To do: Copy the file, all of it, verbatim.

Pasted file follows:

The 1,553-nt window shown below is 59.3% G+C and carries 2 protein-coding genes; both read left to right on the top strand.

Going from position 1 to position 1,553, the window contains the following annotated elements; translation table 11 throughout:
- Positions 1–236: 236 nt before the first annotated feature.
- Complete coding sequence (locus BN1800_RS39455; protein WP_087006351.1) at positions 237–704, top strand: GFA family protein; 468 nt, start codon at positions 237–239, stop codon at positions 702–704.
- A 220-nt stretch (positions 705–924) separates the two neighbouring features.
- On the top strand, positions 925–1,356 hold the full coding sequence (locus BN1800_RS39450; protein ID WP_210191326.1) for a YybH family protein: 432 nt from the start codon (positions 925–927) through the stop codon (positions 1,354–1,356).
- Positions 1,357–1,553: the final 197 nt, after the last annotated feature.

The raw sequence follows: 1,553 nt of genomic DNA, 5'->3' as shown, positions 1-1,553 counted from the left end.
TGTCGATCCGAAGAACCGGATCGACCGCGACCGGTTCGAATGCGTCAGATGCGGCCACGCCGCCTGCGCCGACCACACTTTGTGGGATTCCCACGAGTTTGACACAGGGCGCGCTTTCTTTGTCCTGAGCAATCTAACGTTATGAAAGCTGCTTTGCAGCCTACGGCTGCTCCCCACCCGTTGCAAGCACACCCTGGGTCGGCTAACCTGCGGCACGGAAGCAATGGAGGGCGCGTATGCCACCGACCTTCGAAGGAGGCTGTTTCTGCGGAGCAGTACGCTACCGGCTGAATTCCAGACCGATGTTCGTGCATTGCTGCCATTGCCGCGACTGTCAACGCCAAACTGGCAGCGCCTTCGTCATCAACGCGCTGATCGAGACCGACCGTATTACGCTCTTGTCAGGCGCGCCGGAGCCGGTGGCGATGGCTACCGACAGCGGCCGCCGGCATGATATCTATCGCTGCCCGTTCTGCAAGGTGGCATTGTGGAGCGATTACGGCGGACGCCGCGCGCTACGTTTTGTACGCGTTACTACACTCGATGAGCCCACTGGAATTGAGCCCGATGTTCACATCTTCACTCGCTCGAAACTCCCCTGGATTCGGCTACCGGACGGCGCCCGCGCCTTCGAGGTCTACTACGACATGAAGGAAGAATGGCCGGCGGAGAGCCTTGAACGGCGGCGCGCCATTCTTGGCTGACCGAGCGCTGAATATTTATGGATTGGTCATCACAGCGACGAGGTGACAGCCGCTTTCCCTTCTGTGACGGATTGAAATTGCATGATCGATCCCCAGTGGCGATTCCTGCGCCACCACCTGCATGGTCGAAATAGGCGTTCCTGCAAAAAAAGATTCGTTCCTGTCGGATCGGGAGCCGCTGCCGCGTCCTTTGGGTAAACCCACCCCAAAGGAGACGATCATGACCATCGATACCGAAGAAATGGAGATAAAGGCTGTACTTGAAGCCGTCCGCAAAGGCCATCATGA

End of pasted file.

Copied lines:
The 1,553-nt window shown below is 59.3% G+C and carries 2 protein-coding genes; both read left to right on the top strand.

Going from position 1 to position 1,553, the window contains the following annotated elements; translation table 11 throughout:
- Positions 1–236: 236 nt before the first annotated feature.
- Complete coding sequence (locus BN1800_RS39455; protein WP_087006351.1) at positions 237–704, top strand: GFA family protein; 468 nt, start codon at positions 237–239, stop codon at positions 702–704.
- A 220-nt stretch (positions 705–924) separates the two neighbouring features.
- On the top strand, positions 925–1,356 hold the full coding sequence (locus BN1800_RS39450; protein ID WP_210191326.1) for a YybH family protein: 432 nt from the start codon (positions 925–927) through the stop codon (positions 1,354–1,356).
- Positions 1,357–1,553: the final 197 nt, after the last annotated feature.

The raw sequence follows: 1,553 nt of genomic DNA, 5'->3' as shown, positions 1-1,553 counted from the left end.
TGTCGATCCGAAGAACCGGATCGACCGCGACCGGTTCGAATGCGTCAGATGCGGCCACGCCGCCTGCGCCGACCACACTTTGTGGGATTCCCACGAGTTTGACACAGGGCGCGCTTTCTTTGTCCTGAGCAATCTAACGTTATGAAAGCTGCTTTGCAGCCTACGGCTGCTCCCCACCCGTTGCAAGCACACCCTGGGTCGGCTAACCTGCGGCACGGAAGCAATGGAGGGCGCGTATGCCACCGACCTTCGAAGGAGGCTGTTTCTGCGGAGCAGTACGCTACCGGCTGAATTCCAGACCGATGTTCGTGCATTGCTGCCATTGCCGCGACTGTCAACGCCAAACTGGCAGCGCCTTCGTCATCAACGCGCTGATCGAGACCGACCGTATTACGCTCTTGTCAGGCGCGCCGGAGCCGGTGGCGATGGCTACCGACAGCGGCCGCCGGCATGATATCTATCGCTGCCCGTTCTGCAAGGTGGCATTGTGGAGCGATTACGGCGGACGCCGCGCGCTACGTTTTGTACGCGTTACTACACTCGATGAGCCCACTGGAATTGAGCCCGATGTTCACATCTTCACTCGCTCGAAACTCCCCTGGATTCGGCTACCGGACGGCGCCCGCGCCTTCGAGGTCTACTACGACATGAAGGAAGAATGGCCGGCGGAGAGCCTTGAACGGCGGCGCGCCATTCTTGGCTGACCGAGCGCTGAATATTTATGGATTGGTCATCACAGCGACGAGGTGACAGCCGCTTTCCCTTCTGTGACGGATTGAAATTGCATGATCGATCCCCAGTGGCGATTCCTGCGCCACCACCTGCATGGTCGAAATAGGCGTTCCTGCAAAAAAAGATTCGTTCCTGTCGGATCGGGAGCCGCTGCCGCGTCCTTTGGGTAAACCCACCCCAAAGGAGACGATCATGACCATCGATACCGAAGAAATGGAGATAAAGGCTGTACTTGAAGCCGTCCGCAAAGGCCATCATGA